A criticism of the previous SST regime was that the sales tax component of the final price paid for goods was not know to the consumer. GST improved the transparency of pricing as businesses were required by law to state the amount of GST charged in any given receipt. Under RSST, we recommend that the government maintain the same level of transparency as the GST regime by requiring businesses to state the amount of sales tax paid for a given product in the final receipt.This will require this information to be passed from the manufacturer along the supply chain to the retailer so that they can provide the information to the consumer. Unlike GST, the amount will not change at each stage. Businesses should not be required to report all their costs, or how much profit they are making, but since the sales tax is intended to be passed to the consumer it is reasonable to require that the exact amount is made know to them.This requirement for transparency will also support the government in enforcing fair practice among businesses once the new tax is introduced.

RSST should be fair, standardised and as broad as possible

When the GST was introduced it replaced the multiple rates of the SST with a flat rate of 6%. In order to reduce complexity and variability in prices we recommend that RSST should also adopt a standard rate for both the sales tax and service tax elements, and for different products.The government will need to consider carefully how to set the rate. Even if the rate for RSST is set at 6% or higher the amount is likely to be lower than under GST, as the tax is only applied at the initial stage. We propose an initial rate of 5%.

We also recommend that RSST maintain the exemptions of the GST regime, including the 30 plus items that were zero-rated. The coverage of taxable goods and services should also remain as it is under the GST regime.

A criticism of the SST was that sales and services taxes could “cascade” such that the consumer was paying a higher effective tax rate. This could occur when a consumer purchased a taxable good as part of taxable service, such as buying a soft drink in a hotel bar. In order to avoid this situation, we suggest that the government could require service providers to deduct the sales tax paid from the value of the bill before calculating the service tax. This should be possible, if the earlier recommendation of requiring that business state the amount of sales tax paid is adopted.

Government Perspectives

Maintain High Standards of Enforcement

Under SST, businesses were only required to acquire a license if they reached the RM100,000 threshold. Under the RSST, we recommend that businesses be required to register under Royal Malaysian Customs if they meet the proposed RM500,000 threshold, not just acquire a licence, as is the regular practice under GST. Registration of businesses will increase the transparency of the tax system and will enable customs officials to more easily identify businesses that are trying to escape from paying the new taxes.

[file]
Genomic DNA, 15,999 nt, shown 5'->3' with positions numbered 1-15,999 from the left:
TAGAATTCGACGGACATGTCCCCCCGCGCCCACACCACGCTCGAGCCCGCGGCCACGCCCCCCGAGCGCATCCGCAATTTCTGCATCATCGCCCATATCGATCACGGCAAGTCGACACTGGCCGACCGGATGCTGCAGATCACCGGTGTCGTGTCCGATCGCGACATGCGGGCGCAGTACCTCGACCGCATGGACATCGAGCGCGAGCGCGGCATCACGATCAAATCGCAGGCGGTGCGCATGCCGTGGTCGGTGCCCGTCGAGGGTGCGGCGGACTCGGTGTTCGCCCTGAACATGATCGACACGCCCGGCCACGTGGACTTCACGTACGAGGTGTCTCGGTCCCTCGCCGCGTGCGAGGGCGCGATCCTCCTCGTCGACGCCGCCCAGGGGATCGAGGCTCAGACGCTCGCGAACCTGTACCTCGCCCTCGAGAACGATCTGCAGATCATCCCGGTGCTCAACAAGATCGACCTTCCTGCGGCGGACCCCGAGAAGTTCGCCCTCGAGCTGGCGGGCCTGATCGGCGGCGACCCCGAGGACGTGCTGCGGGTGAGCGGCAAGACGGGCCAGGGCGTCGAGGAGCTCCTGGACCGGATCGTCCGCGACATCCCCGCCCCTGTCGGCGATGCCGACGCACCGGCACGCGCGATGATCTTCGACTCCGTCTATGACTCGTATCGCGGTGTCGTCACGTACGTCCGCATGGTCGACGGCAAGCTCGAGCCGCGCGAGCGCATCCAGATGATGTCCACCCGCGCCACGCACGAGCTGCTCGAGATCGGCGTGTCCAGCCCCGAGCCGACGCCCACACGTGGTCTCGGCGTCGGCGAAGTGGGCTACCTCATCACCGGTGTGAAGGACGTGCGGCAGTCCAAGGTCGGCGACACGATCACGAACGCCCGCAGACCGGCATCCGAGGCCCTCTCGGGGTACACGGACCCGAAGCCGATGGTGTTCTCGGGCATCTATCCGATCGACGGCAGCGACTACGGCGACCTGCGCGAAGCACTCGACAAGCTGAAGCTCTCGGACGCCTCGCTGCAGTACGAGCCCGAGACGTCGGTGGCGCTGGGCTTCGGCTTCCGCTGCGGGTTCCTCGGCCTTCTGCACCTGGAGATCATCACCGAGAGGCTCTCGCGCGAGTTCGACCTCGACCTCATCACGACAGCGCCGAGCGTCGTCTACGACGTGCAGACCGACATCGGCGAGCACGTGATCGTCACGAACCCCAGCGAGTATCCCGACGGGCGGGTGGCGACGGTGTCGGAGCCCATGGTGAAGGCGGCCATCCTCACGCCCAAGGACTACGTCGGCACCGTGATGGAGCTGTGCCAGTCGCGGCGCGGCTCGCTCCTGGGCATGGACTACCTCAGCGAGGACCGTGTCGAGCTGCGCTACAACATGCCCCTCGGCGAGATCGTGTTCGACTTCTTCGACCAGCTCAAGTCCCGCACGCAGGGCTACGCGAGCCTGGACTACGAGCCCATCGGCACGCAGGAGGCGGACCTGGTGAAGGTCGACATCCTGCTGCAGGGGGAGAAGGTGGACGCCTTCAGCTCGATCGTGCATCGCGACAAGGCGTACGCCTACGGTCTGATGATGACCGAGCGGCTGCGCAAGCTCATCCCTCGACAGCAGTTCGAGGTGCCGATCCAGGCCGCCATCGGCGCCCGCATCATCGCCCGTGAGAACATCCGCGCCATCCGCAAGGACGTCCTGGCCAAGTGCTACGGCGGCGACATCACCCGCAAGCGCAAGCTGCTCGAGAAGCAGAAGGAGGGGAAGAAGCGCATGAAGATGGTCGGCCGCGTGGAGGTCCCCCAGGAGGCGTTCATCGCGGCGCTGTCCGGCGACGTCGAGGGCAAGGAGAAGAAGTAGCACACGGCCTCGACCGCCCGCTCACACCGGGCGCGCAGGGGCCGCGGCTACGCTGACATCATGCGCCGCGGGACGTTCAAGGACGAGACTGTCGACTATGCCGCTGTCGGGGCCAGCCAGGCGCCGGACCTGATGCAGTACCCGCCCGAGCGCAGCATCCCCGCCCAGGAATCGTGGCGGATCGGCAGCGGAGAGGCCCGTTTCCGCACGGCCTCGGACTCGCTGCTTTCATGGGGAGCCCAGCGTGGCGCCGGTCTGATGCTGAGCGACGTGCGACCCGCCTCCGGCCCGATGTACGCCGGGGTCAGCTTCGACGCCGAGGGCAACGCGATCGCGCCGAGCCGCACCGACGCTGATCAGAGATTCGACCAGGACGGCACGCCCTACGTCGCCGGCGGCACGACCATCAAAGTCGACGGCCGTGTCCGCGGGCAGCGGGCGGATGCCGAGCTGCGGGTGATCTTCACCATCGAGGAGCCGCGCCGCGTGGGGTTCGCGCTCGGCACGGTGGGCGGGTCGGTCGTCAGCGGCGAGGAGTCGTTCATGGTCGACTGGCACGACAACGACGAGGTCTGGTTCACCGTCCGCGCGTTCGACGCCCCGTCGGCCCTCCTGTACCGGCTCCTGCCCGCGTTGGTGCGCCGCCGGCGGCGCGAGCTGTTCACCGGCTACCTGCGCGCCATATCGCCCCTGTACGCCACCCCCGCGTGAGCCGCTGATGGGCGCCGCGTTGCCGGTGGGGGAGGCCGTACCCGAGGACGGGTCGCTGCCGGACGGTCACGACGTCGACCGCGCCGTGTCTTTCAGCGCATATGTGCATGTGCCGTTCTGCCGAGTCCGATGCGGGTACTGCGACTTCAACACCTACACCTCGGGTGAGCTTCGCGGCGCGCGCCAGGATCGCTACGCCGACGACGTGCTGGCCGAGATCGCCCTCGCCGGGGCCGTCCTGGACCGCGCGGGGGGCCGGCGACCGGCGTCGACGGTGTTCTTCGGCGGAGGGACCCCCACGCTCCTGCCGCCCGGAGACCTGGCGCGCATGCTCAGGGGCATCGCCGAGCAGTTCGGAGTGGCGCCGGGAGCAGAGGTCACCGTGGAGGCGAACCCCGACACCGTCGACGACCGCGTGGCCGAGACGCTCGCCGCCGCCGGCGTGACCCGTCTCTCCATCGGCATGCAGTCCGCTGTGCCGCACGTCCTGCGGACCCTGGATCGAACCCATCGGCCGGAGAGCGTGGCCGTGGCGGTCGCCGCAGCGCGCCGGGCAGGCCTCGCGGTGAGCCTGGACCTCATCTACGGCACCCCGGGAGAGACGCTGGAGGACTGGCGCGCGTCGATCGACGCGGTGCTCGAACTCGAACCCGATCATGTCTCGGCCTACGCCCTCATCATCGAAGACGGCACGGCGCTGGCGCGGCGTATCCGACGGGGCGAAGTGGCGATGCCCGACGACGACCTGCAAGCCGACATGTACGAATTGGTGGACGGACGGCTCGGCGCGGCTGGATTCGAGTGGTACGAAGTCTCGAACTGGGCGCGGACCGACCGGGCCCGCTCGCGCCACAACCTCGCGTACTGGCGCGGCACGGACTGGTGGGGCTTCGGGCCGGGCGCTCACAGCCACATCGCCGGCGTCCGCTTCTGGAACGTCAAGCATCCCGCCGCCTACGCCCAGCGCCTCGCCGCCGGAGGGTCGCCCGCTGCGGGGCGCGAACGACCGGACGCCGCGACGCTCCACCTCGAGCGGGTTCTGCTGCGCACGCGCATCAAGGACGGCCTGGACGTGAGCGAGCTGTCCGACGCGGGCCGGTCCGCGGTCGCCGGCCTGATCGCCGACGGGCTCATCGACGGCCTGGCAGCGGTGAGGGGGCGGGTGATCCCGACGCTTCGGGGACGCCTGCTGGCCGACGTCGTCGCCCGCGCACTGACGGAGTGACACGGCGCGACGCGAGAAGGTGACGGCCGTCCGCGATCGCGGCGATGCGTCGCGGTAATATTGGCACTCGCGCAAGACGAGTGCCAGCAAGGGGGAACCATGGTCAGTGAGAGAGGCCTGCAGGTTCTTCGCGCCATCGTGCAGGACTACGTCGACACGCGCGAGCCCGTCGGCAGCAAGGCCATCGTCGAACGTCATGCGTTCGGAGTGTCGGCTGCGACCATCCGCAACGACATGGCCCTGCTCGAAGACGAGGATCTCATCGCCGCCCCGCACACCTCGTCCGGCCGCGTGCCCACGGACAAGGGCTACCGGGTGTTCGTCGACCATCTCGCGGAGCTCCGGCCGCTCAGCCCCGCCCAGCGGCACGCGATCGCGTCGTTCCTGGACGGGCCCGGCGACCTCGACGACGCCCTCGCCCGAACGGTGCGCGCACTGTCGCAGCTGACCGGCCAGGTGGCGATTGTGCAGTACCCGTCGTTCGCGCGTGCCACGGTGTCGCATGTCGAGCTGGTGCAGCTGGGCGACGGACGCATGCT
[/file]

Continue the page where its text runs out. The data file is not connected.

Frequent reporting, record-keeping, and invoicing based on the practices introduced during the GST regime are highly recommended. Returns should be filed not later than the last day of the month after the end of every two months. These practices will discipline the businesses to be accountable and professional in money making and paying taxes thoroughly.

Reduce Unnecessary Government Expenditure

Since the government is expected to collect less revenue with the abolishment of GST, the federal government needs to exercise greater fiscal discipline. Prime Minister Tun Dr. Mahathir’s decision to abolish some of the departments in the Prime Minister’s Office (PMO) unit such as Land Public Transport Commission (SPAD) and Jabatan Hal Ehwal Khas (JASA) is a commendable move. The previous government has allocated RM17.43 billion for the PMO itself. Some of the bodies under PMO has a redundant role with existing ministries, such as SPAD and the Ministry of Transport, Perumahan 1 Malaysia (PR1MA) and Ministry of Housing and Local Government, and many more. Therefore, by reducing the budget allocated to PMO and restructuring some of these units into relevant ministries, the government may cut its expenditure and reduce fiscal deficits.

Conclusion

The government should use this opportunity to improve compliance, simplification and equity in Malaysia’s tax structure. Education of tax payers is critical to manage their expectations, as historical data is not supportive of the popular claim that GST caused price hikes. Businesses should support the new government measures by cooperating and adopting the new tax structure. RSST should be structured like a reformed tax and has to be made to look like one.

The policy recommendation on RSST as detailed in this brief tries to adapt the best parts of each tax system.The table[2] below provides a summary of the various similarities and differences between GST, SST, and the Reformed SST:


GST
SST
RSST
Rates
Standard Rate at 6%
Vary from 6 - 25%
Standard Rate at 5%
Registration
Mandatory threshold at RM500k per annum of taxable return
Requirement to be licensed if annual sales turnover exceeded RM100k
Mandatory threshold at least RM500k per annum of taxable return
Input Value Added Tax Deduction
Entitled to a credit of input tax
Licensed manufacturers entitled to deduction of sales tax paid on inputs. No deduction or recovery of input tax for services.
Simplified process for manufacturers to deduct sales tax on inputs. No deduction or recovery of input tax for services.
Invoicing
Required to issue invoices with detailed requirements as to the information the invoice must include.